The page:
Last June, my aunt was involved in a freak, still not fully explained, accident. The story is blurred, but reads something like, she was headed home with her boyfriend and their car broke down in the mountains of North Carolina. They were drunk and something happened where she ended up in the middle of the road and was hit and dismantled by a semi. When I received a call that she was gone, I wasn’t sure what to feel, or do. She was family but I hadn’t seen her much apart from the occasional Facebook post. At the same time, she was a major part of my story.

My grandmother died in July and again I find myself not knowing how to feel. Forgiveness is something I believed I had given but I could never bring myself to have a relationship with her, or any member of my biological family apart from my brothers. She would often reach out to me, comment on pictures, shares messages on my Facebook timeline. I was always quick to delete and erase any trace of her. I now sit confused. She was no longer my family but at the same time … she is. Where is the line between compassion and forgiveness drawn?

jesse3Because of her, I am here. Because of them, I am here. My story is them. The numerous additional stories I have are because of them.

My extraordinary life is because of them.

I share this not for pity but to possibly encourage someone else. Look where I was and look where I’m at.

The Heart of a Dad

Guest post by Eckerd’s Pinellas County Foster Parent Martin Carpenter. 

I grew up in a broken home. I want that for nobody. My dad was married three times and yes, I may be a spitting image of him, but I am nothing like him.

My wife of 20 years and I began fostering after I was fixing a friend’s shower and met the two boys she was fostering. I instantly fell in love with them. I felt there were kids in the Tampa Bay area that could benefit from the stability and love my wife and I could provide.  We can’t take away the bad that has happened to them, but we can help them learn to heal.

fathersdayWe have two biological children who have also learned a great deal from the process. Maybe our kids have been a little spoiled over the years not really understanding how much mom and dad do around and inside the house. But they too have given up much and shown their foster siblings hope. My kids argue over who is going to put our youngest foster child in their car seat or who is going to push the stroller. I feel like together we are making someone else’s family whole.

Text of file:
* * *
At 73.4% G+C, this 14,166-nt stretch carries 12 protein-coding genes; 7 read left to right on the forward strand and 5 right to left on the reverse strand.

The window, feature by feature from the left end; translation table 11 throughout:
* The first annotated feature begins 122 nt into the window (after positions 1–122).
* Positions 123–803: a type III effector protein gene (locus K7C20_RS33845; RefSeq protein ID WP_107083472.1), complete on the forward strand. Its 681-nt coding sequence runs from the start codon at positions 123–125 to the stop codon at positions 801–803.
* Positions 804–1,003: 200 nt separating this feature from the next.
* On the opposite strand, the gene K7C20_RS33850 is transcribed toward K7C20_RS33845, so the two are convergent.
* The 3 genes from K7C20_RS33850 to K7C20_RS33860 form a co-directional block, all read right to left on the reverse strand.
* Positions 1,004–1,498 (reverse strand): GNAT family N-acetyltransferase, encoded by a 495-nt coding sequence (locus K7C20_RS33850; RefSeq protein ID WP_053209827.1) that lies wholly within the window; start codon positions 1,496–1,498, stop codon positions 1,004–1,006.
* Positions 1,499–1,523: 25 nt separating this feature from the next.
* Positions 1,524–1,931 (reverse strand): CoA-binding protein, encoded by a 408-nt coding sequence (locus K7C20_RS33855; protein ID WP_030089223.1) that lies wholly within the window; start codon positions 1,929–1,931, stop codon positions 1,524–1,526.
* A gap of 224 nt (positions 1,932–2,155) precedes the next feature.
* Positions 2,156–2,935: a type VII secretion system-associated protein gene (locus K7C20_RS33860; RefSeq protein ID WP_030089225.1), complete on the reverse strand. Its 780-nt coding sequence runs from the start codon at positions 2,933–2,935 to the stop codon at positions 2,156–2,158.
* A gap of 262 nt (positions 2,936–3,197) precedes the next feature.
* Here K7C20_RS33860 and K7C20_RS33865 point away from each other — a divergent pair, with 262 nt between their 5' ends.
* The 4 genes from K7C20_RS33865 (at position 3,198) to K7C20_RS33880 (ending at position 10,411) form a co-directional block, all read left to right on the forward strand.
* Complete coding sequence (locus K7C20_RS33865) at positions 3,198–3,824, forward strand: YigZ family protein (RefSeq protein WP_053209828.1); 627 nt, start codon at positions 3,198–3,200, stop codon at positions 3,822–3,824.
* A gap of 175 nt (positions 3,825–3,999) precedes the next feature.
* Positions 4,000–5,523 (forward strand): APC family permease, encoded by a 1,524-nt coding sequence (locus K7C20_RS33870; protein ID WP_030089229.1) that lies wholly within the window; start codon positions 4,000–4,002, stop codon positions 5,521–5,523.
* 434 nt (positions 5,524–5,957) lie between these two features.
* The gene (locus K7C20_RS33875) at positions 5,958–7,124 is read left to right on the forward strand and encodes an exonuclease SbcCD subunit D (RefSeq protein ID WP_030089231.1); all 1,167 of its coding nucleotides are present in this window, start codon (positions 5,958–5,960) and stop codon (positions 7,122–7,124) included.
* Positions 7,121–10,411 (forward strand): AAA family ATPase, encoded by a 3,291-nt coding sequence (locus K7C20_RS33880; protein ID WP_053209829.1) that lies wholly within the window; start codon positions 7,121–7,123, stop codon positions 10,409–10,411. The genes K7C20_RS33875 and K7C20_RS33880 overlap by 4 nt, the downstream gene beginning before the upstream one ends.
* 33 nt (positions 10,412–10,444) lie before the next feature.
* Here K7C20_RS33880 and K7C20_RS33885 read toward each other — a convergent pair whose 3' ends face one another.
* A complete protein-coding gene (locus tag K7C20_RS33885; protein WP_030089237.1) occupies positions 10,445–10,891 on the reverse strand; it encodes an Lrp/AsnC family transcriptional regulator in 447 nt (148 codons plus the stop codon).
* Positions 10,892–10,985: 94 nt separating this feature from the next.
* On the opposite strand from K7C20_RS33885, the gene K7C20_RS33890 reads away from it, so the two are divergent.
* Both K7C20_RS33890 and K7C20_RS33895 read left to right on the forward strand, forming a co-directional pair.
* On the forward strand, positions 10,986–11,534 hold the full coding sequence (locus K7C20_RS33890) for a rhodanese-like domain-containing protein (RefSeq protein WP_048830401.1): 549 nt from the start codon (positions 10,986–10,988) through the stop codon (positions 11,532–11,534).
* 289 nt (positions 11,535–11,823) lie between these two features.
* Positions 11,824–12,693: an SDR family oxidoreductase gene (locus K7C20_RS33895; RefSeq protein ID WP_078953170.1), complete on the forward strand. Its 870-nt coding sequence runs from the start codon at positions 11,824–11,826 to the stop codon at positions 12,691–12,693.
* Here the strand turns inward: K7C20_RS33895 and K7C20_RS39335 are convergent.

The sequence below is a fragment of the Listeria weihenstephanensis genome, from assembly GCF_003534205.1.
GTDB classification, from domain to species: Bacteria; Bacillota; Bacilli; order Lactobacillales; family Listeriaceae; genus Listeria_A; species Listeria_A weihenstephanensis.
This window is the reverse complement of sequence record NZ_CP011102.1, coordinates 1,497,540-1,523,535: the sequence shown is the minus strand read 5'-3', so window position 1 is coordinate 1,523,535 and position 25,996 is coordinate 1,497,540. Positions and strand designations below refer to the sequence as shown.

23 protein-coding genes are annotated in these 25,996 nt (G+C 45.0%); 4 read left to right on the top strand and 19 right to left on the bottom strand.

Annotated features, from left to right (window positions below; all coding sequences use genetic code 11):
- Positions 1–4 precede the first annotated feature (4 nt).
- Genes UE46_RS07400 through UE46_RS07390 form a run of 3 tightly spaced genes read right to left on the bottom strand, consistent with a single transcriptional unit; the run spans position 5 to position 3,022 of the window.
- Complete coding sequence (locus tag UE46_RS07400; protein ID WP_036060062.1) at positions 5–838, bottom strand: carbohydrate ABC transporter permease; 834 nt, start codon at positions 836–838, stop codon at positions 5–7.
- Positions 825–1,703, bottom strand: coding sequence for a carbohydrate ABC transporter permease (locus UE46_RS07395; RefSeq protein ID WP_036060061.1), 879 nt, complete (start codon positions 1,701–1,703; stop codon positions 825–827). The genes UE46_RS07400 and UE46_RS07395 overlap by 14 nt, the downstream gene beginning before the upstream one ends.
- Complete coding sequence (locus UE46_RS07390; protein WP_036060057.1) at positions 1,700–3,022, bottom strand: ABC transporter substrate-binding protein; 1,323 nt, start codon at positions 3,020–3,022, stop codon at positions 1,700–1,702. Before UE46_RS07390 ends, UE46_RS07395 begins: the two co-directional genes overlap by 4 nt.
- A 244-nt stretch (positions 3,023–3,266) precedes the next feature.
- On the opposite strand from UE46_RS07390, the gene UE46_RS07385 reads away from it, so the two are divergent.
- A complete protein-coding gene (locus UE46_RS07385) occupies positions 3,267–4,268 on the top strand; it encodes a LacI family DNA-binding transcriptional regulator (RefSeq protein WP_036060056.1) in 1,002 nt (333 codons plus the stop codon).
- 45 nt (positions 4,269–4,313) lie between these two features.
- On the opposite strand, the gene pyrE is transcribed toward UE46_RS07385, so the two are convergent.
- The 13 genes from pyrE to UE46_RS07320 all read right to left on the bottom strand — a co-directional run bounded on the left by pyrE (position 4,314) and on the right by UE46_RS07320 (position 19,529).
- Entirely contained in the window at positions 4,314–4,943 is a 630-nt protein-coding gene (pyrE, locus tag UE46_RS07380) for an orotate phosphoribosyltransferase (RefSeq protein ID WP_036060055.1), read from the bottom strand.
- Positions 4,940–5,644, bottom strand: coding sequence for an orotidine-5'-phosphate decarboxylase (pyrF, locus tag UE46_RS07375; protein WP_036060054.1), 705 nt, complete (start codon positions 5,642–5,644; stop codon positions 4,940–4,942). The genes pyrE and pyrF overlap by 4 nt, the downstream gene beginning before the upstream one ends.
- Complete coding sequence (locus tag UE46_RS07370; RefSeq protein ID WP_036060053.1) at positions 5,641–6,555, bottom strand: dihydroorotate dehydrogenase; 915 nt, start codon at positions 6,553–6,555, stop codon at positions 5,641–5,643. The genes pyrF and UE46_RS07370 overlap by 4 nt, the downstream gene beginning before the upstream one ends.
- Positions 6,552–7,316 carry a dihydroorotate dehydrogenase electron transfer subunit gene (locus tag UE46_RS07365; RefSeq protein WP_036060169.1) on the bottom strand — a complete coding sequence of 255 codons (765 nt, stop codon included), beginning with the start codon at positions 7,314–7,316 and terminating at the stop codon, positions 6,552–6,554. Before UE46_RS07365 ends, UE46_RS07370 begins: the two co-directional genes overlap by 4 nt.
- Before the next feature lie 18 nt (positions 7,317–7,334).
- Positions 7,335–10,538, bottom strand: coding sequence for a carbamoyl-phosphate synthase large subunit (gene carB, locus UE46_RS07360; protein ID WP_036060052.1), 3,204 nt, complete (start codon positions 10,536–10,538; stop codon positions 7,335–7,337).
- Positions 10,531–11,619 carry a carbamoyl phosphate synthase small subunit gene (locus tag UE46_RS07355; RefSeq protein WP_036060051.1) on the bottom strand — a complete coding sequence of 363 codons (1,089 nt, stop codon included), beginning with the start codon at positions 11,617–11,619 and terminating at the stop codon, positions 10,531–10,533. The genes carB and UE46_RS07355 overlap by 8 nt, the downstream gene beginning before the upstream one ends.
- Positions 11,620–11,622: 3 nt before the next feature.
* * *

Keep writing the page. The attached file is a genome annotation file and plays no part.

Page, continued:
I tell my kids all the time that you can have all the money in the world, but if you don’t have family you have nothing. For the kids that come into our home we give them family.

To learn more about how to become a foster parent in the Tampa Bay area visit FosteringTampaBay.org 

Changing Course

Guest post by Brandon Clayton. A Leon County teacher for 11 years, currently teaching at Bond Elementary School. Mr. Clayton was the 2013-2014 Leon County Glenn-Howell Distinguished Educator of the Year. He is also the vice president of the Tallahassee Area Foster and Adoptive Parent Association.

brandon2 - 2

Eight years ago, one of my third grade students went into foster care. I wanted to do everything in my power to help him through this tough time. As an educator, I believe I can change the course of a child’s life through helping him/her identify strengths that can be used to achieve success. I am sensitive to the needs of all children especially those who are involved with the child welfare system.

Based on my experiences, here are some ways educators can help children in their classrooms who are in foster care:

 

BE PATIENT. Understand that the child has been through a lot, but this does not give them an excuse to get out of work or misbehave. I had a new student once who had severe issues going on in his home and he was having trouble with his school work, specifically reading. When it was his turn to read aloud in class, he refused, threw the book across the room and slammed his chair back. I immediately realized this outburst was not to cause trouble – this kid was very embarrassed and he needed my support. For the next few weeks I alternated working with him individually and pairing him with a student in my class who was a strong reader. I made it very clear to him that this was not an on-going arrangement – very soon he would be reading aloud by himself just like the other students. This process gave him the self confidence he needed and over a period of time, his reading skills greatly improved.

BE MINDFUL OF THE HOLIDAYS. Holidays can be a strong reminder for some kids that they are not with their biological families. While some children may want to be with their families during the holidays, for some children the holidays may be an emotional trigger bringing them back to a time of severe abuse or neglect. Be especially sensitive during these times.